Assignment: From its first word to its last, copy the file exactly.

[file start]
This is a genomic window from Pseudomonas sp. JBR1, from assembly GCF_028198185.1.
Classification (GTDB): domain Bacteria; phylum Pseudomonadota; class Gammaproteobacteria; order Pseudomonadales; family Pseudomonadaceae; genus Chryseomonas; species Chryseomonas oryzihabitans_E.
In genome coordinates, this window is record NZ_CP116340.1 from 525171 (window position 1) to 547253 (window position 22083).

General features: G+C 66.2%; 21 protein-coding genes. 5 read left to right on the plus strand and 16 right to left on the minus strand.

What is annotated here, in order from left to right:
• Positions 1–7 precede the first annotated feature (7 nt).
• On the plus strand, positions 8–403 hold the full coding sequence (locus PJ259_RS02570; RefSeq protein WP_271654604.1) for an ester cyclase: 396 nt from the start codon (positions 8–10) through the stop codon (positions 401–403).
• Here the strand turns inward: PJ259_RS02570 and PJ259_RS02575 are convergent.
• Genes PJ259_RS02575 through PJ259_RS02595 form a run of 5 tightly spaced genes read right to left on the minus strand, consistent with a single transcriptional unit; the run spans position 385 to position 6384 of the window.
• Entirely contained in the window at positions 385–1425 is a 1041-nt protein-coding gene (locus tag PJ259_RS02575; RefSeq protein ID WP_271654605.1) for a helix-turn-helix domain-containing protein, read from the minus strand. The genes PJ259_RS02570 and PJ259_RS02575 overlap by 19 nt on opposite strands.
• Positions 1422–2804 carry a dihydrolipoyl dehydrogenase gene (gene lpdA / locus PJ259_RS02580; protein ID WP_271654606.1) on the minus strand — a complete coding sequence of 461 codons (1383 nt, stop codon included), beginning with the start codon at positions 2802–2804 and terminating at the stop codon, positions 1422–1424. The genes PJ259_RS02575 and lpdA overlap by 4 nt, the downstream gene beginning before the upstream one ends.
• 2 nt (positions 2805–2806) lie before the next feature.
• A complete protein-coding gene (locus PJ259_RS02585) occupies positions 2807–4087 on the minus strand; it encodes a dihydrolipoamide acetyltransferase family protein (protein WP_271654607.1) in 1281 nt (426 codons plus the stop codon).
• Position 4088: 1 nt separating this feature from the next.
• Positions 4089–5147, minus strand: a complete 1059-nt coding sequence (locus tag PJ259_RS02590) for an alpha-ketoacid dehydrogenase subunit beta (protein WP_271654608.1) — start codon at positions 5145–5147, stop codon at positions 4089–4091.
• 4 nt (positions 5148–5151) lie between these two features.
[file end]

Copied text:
This is a genomic window from Pseudomonas sp. JBR1, from assembly GCF_028198185.1.
Classification (GTDB): domain Bacteria; phylum Pseudomonadota; class Gammaproteobacteria; order Pseudomonadales; family Pseudomonadaceae; genus Chryseomonas; species Chryseomonas oryzihabitans_E.
In genome coordinates, this window is record NZ_CP116340.1 from 525171 (window position 1) to 547253 (window position 22083).

General features: G+C 66.2%; 21 protein-coding genes. 5 read left to right on the plus strand and 16 right to left on the minus strand.

What is annotated here, in order from left to right:
• Positions 1–7 precede the first annotated feature (7 nt).
• On the plus strand, positions 8–403 hold the full coding sequence (locus PJ259_RS02570; RefSeq protein WP_271654604.1) for an ester cyclase: 396 nt from the start codon (positions 8–10) through the stop codon (positions 401–403).
• Here the strand turns inward: PJ259_RS02570 and PJ259_RS02575 are convergent.
• Genes PJ259_RS02575 through PJ259_RS02595 form a run of 5 tightly spaced genes read right to left on the minus strand, consistent with a single transcriptional unit; the run spans position 385 to position 6384 of the window.
• Entirely contained in the window at positions 385–1425 is a 1041-nt protein-coding gene (locus tag PJ259_RS02575; RefSeq protein ID WP_271654605.1) for a helix-turn-helix domain-containing protein, read from the minus strand. The genes PJ259_RS02570 and PJ259_RS02575 overlap by 19 nt on opposite strands.
• Positions 1422–2804 carry a dihydrolipoyl dehydrogenase gene (gene lpdA / locus PJ259_RS02580; protein ID WP_271654606.1) on the minus strand — a complete coding sequence of 461 codons (1383 nt, stop codon included), beginning with the start codon at positions 2802–2804 and terminating at the stop codon, positions 1422–1424. The genes PJ259_RS02575 and lpdA overlap by 4 nt, the downstream gene beginning before the upstream one ends.
• 2 nt (positions 2805–2806) lie before the next feature.
• A complete protein-coding gene (locus PJ259_RS02585) occupies positions 2807–4087 on the minus strand; it encodes a dihydrolipoamide acetyltransferase family protein (protein WP_271654607.1) in 1281 nt (426 codons plus the stop codon).
• Position 4088: 1 nt separating this feature from the next.
• Positions 4089–5147, minus strand: a complete 1059-nt coding sequence (locus tag PJ259_RS02590) for an alpha-ketoacid dehydrogenase subunit beta (protein WP_271654608.1) — start codon at positions 5145–5147, stop codon at positions 4089–4091.
• 4 nt (positions 5148–5151) lie between these two features.